The Psychology class was a mixed breed of fellow students. A young racecar driver happened to know my dad (also a racecar driver), ended up the following Sunday in my church which was a surprise to us both. A man who came from Uganda was pursuing a degree to help people coming to America like himself was soft-spoken and extremely polite. One would not guess he had been chased by lions. A young woman had returned to college to become a nurse after working years in a clerical position and being fired when she was late to work because she'd been in an automobile accident. Her change of career was unexpected, but had completely changed the course of her life.
 
Everyone in this class knew someone who had problems with bullies, abuse or self-mutilation. (An interesting fact I was surprised to discover are tattoos and piercings are considered self-mutilation. The reasons people choose to do these things to themselves was interesting and eye-opening.)
 
The Muse was wide awake now and not just whispering in my ear or tickling my mind with ideas, she was shouting: Write something!
 
So, I did.
 
Vacation? I'm not sure I know what that is any more.

17 November 2011

Good Writing Sells

by Deborah Elliott-Upton
Travis Erwin

My friend, Travis Erwin, had his first-ever book signing this past weekend. The novel, The Feedstore Chronicles, is not the type of fiction he usually writes, but is a funny, can't-put-it-down, quick read. Travis describes himself as "a native Texan, a humorist, a devout carnivore unafraid to write or read a good love story."

A stereotypical-looking big ol' boy (he's past six feet tall) and refuses to eat vegetables (unless you count fried okra), Travis is a real friend when you need one. Instead of sitting in front of a computer, he looks like all he does is watch football (he is a Saints fan!). He has a beautiful wife, two rambunctious, good-looking sons and is a true enigma to me as he usually writes women's fiction.

Now if that last bit didn't stop you in your tracks, not much will. This is what I find interesting in what we're told as writers particularly about what will and what won't sell in the mystery market. When I began writing in earnest, writer's conference after writer's conference speakers directed us not to write serial killer stories as they wouldn't sell since the market was swollen with those kind of submissions. Well, serial killer stories continued to sell and show up on the bookstands, in the movies and on television on a regular basis.

We were told our characters had to be believable. A protagonist or even a sidekick that fell into the description of Travis Erwin would not be believeable to most editors. Heck, if I didn't know him so well, I'd agree.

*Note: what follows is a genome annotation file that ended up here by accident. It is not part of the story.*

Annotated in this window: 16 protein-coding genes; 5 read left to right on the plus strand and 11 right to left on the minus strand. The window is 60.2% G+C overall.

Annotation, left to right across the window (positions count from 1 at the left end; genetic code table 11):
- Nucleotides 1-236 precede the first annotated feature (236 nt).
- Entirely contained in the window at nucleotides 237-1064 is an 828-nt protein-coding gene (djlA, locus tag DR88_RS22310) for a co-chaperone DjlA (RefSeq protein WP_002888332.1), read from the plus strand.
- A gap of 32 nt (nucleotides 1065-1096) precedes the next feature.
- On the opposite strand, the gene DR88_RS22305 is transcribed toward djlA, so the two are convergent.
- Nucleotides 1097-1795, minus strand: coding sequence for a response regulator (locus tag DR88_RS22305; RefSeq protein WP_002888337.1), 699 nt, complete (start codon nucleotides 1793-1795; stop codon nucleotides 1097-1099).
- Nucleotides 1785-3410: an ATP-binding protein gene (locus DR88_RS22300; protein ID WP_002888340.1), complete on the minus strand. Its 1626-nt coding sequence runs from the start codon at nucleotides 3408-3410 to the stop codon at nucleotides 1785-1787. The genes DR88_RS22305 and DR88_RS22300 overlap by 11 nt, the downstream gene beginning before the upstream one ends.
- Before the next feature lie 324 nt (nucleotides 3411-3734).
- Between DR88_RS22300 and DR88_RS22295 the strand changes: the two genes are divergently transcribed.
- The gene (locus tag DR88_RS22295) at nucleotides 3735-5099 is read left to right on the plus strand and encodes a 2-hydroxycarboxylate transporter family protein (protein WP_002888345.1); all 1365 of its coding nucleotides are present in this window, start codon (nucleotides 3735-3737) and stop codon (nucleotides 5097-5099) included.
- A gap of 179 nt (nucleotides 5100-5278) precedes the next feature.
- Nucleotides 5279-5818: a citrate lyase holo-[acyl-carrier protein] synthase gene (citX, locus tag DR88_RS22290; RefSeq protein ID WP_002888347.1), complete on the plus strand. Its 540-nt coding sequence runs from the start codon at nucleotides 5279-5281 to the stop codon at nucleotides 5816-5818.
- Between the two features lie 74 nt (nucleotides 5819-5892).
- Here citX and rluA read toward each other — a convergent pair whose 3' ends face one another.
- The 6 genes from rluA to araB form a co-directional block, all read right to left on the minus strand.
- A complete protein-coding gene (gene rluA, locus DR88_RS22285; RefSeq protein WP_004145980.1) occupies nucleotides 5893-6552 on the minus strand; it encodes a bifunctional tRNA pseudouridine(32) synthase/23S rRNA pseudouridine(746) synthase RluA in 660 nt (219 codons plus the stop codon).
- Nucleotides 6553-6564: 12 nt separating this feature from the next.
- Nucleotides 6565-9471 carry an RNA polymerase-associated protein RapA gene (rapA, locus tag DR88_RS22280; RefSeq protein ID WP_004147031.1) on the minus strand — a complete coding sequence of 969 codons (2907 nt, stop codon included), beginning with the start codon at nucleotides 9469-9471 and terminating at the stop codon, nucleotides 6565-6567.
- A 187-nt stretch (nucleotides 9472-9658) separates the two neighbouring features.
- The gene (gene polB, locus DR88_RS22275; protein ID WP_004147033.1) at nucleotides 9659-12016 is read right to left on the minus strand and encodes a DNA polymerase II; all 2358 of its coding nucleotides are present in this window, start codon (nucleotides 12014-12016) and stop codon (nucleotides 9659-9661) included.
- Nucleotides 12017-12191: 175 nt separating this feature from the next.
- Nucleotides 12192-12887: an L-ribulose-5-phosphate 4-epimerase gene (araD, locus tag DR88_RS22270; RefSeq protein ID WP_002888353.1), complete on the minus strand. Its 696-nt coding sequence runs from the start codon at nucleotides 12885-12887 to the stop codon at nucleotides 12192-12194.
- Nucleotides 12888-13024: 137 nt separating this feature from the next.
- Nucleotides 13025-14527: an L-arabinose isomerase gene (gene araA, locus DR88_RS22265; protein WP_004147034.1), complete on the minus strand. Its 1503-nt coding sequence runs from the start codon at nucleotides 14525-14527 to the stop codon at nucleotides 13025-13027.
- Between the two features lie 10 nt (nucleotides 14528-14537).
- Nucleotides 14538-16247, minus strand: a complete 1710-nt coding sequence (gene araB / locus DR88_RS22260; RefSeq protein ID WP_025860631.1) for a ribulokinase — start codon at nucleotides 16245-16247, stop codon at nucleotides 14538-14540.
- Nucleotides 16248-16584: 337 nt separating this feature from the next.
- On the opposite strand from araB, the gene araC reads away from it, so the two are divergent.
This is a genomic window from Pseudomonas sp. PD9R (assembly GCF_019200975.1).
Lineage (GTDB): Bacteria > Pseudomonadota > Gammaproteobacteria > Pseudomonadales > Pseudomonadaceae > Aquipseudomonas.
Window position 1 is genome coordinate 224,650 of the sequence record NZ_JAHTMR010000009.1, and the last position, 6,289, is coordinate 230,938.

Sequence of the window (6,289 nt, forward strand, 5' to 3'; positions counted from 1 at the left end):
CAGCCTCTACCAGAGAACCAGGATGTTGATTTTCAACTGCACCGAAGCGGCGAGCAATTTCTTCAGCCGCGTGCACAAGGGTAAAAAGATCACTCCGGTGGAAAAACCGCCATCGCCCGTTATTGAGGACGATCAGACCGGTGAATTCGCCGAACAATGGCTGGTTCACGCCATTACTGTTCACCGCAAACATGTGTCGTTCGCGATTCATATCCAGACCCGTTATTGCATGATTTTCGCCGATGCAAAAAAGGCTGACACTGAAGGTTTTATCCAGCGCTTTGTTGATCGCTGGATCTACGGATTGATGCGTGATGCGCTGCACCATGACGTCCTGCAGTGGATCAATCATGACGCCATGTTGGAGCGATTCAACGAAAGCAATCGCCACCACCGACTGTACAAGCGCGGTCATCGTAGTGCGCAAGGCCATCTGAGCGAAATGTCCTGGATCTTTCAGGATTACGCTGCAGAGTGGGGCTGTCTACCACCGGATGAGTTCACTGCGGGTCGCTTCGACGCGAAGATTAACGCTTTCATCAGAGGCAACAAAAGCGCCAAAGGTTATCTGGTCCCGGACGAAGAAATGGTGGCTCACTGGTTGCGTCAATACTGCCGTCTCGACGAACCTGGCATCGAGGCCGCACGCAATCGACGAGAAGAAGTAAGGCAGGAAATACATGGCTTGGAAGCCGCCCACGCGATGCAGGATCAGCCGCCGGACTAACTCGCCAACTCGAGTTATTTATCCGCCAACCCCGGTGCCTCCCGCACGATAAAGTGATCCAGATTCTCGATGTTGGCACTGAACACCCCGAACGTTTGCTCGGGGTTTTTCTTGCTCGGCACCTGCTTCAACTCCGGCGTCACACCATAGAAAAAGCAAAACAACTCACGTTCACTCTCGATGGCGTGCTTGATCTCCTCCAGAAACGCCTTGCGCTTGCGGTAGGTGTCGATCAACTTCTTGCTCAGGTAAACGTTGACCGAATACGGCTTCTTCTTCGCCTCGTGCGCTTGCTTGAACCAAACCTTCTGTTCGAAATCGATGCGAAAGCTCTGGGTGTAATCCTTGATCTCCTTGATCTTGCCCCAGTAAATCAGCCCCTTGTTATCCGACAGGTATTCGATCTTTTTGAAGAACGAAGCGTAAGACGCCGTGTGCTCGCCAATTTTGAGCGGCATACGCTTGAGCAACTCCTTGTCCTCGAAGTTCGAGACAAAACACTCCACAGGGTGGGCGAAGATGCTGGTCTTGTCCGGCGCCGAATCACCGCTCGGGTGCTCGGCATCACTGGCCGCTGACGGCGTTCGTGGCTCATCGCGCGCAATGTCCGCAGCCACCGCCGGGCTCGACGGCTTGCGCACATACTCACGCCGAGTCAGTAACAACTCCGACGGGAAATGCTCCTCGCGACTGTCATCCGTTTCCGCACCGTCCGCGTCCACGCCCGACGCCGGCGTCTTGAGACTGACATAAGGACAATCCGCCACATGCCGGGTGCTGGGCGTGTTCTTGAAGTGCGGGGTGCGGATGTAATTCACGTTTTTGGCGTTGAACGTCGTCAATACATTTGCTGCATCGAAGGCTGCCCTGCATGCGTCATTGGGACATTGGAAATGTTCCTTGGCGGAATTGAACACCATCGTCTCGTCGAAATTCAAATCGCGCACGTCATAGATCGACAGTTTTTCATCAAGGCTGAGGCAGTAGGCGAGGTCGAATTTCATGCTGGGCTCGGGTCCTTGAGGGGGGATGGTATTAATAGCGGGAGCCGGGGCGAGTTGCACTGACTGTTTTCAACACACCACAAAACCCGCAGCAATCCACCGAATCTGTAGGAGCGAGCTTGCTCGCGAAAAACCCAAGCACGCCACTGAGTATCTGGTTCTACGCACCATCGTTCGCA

My take on all this is that it is good writing that sells. If the story idea seems overdone -- as in the case of yet another story about teenagers and vampires -- well, that depends on the author drawing the readership in with a good tale.

Travis said his story is based on compilations of some people he'd met through the years and experiences that actually happened when he worked as a teenager in a feedstore. I think most writers use their personal history to create characters that ring true to the reading public. If we read about a detective who shares some of our own qualities, quirks or behavios, then the story is more plausible. I also enjoy when the hero isn't quite as heroic or "proper."

When Nero Wolfe consumes breakfast in bed while wearing silk pajamas, I know he understands the fine art of dining that most rushing about in the Fast Food World has never experienced. Dining with nero Wolfe is recalling a time when everything wasn't quite so hurried and long before grunge became commonplace in eateries. Unfortunately, "dressing for dinner" is regulated for a few times during the year in my own life, so I appreciate it when a writer arranges such an occasion in his own stories.

Don't get me wrong. I'm not all fussy all the time with my characters either. Sometimes the best fun is when characters do something that wouldn't pass muster with the politically correct crowd. There's something about a tough guy in detective novels that lures me into spending time with them. I adore Mike Hammer's hardboilded persona, even when he flies into a rage. Maybe it's because no matter how much we have benefited from the feminist movement in the workplace, a girl likes to know a man would and could protect her if needed. This doesn't mean I'm not above wanting the heroine to be able to take care of herself aka Stephanie Plum or Kinsey Millhone. I don't know many who like a wimpy woman these days in literature -- or in person. I want my heroine to be able to handle the bad guys all on her own and if she saves someone else while doing it, that's even better.

Sometimes I like to settle back with a good story that will make me laugh out loud. The Feedstore Chronicles fits into this category. Who doesn't need to lean back, kick off their shoes and just enjoy a fun story once in awhile? Thanks Travis for allowing me to do just that yesterday. You made me blush just a little, and that's probably a good thing, too.